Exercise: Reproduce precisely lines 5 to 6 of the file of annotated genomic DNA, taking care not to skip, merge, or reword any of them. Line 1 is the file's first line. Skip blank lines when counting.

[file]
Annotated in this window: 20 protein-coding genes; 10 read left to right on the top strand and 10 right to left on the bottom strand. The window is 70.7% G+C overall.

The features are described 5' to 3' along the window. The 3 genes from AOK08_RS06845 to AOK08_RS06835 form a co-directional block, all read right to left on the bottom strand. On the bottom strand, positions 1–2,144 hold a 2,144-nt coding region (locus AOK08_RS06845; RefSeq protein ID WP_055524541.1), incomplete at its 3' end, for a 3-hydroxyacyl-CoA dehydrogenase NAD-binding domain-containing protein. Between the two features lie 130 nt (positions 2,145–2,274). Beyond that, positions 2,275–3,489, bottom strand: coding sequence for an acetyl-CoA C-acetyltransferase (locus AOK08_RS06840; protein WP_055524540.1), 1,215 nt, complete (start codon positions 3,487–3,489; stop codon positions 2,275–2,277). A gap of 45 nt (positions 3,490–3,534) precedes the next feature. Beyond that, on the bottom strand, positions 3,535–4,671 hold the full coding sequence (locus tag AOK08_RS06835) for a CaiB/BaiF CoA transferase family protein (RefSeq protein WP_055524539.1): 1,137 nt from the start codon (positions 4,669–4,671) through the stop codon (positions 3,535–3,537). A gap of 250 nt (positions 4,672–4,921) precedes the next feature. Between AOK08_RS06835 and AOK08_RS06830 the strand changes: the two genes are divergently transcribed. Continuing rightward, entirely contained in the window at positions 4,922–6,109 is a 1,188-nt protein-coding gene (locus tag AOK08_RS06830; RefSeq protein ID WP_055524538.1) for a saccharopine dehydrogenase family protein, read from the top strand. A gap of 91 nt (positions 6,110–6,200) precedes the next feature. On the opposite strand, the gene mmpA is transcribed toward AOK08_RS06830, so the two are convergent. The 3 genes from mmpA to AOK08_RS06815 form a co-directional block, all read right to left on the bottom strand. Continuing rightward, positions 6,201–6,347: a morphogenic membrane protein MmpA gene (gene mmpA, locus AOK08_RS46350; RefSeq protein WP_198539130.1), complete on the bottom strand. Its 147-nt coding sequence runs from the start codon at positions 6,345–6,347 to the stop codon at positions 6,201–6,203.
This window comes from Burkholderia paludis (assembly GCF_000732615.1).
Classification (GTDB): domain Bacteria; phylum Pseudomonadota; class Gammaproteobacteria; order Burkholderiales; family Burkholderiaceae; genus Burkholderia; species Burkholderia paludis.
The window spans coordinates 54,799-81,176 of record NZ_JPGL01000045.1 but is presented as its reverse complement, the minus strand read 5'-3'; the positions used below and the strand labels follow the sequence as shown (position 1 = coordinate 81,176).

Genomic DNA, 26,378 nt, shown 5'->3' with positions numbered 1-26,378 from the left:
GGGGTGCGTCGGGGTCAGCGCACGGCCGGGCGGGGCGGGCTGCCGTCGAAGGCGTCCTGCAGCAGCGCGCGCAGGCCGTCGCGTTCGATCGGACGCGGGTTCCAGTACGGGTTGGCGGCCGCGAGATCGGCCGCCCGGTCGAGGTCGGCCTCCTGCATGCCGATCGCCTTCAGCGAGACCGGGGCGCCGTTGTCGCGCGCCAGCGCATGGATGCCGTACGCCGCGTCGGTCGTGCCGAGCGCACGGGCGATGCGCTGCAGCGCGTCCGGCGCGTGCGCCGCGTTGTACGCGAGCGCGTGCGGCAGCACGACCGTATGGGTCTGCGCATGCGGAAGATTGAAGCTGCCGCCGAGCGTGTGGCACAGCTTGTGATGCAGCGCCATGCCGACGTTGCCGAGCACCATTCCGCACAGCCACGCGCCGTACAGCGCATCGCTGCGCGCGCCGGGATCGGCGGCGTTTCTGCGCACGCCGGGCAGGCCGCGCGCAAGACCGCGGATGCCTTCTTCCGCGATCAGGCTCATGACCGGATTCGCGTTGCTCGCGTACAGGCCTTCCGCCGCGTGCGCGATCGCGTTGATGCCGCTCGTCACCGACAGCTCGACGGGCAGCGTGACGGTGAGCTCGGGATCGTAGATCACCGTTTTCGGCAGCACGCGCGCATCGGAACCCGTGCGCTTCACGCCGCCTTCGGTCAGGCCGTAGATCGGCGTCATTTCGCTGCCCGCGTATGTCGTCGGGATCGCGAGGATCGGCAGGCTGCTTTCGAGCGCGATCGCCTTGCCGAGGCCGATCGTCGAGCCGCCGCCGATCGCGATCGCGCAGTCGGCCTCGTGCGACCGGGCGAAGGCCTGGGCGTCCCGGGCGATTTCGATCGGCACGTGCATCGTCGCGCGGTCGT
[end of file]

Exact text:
The window spans coordinates 54,799-81,176 of record NZ_JPGL01000045.1 but is presented as its reverse complement, the minus strand read 5'-3'; the positions used below and the strand labels follow the sequence as shown (position 1 = coordinate 81,176).

Genomic DNA, 26,378 nt, shown 5'->3' with positions numbered 1-26,378 from the left: